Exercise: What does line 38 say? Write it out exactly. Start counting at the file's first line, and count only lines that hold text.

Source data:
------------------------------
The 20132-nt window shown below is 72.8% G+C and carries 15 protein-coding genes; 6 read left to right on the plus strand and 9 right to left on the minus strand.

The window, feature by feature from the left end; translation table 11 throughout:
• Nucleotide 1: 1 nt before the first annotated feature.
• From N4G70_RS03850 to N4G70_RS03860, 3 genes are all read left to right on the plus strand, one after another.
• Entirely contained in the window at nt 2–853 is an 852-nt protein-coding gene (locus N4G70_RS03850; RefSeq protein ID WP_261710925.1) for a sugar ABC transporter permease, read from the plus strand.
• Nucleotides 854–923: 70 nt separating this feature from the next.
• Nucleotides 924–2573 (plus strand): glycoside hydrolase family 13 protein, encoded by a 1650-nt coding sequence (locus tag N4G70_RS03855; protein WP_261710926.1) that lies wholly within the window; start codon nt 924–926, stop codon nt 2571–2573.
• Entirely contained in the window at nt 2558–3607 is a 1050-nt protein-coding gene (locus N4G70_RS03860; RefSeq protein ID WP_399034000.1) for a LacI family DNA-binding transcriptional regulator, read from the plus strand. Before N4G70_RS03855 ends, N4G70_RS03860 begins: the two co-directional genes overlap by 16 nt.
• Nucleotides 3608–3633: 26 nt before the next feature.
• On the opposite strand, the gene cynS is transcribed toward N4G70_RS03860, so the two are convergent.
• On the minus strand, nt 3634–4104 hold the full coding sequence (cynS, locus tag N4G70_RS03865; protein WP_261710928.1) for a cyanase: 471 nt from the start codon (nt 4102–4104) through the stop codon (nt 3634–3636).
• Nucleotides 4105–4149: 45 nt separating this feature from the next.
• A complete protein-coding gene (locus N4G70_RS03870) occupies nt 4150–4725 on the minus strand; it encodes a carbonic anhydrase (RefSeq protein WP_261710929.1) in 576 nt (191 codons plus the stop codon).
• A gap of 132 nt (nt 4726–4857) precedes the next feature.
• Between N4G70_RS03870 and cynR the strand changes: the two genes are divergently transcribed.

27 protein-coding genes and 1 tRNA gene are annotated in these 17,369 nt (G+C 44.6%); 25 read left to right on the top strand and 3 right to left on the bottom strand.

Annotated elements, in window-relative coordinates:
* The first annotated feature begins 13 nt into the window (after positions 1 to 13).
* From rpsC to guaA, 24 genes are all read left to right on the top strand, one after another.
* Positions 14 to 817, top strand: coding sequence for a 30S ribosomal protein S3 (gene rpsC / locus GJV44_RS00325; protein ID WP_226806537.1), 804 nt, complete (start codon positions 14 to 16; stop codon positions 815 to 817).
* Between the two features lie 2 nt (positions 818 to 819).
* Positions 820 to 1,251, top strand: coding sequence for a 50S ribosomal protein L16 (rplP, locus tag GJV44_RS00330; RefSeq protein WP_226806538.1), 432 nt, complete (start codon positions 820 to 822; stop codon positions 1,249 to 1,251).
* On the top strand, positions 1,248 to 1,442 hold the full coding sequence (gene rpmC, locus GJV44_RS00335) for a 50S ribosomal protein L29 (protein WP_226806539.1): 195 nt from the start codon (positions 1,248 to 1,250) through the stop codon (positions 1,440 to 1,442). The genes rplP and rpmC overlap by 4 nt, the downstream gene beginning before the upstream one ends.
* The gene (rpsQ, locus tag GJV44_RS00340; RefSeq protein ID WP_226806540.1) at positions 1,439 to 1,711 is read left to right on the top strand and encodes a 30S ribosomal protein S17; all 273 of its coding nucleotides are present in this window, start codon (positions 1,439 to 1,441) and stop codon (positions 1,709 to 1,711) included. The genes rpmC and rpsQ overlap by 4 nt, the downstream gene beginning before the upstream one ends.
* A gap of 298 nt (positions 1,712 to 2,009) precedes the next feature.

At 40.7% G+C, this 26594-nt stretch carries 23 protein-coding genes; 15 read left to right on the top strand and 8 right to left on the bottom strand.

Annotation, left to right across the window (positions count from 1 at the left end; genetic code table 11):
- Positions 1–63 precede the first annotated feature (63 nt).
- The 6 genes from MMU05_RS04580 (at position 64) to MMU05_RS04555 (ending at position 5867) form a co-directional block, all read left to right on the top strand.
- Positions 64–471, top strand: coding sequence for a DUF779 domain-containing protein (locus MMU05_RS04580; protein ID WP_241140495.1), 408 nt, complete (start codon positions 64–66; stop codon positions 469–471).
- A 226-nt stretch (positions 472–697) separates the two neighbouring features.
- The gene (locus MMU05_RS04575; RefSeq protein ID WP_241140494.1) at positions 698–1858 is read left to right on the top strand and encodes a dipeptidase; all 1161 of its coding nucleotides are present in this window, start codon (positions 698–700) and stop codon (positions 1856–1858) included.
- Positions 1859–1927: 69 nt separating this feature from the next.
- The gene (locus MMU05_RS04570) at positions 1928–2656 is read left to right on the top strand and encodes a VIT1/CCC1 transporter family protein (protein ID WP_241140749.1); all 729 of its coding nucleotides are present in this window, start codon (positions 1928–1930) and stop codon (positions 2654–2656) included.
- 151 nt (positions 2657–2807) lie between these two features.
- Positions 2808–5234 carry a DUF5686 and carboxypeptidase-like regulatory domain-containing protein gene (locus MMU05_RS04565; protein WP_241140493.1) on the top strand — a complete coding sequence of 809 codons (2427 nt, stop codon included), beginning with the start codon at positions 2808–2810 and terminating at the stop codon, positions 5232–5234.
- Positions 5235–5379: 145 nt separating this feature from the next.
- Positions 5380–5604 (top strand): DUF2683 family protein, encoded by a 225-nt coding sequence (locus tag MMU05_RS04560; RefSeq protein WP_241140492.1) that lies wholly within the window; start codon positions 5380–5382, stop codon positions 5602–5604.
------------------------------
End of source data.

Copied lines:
- Positions 5380–5604 (top strand): DUF2683 family protein, encoded by a 225-nt coding sequence (locus tag MMU05_RS04560; RefSeq protein WP_241140492.1) that lies wholly within the window; start codon positions 5380–5382, stop codon positions 5602–5604.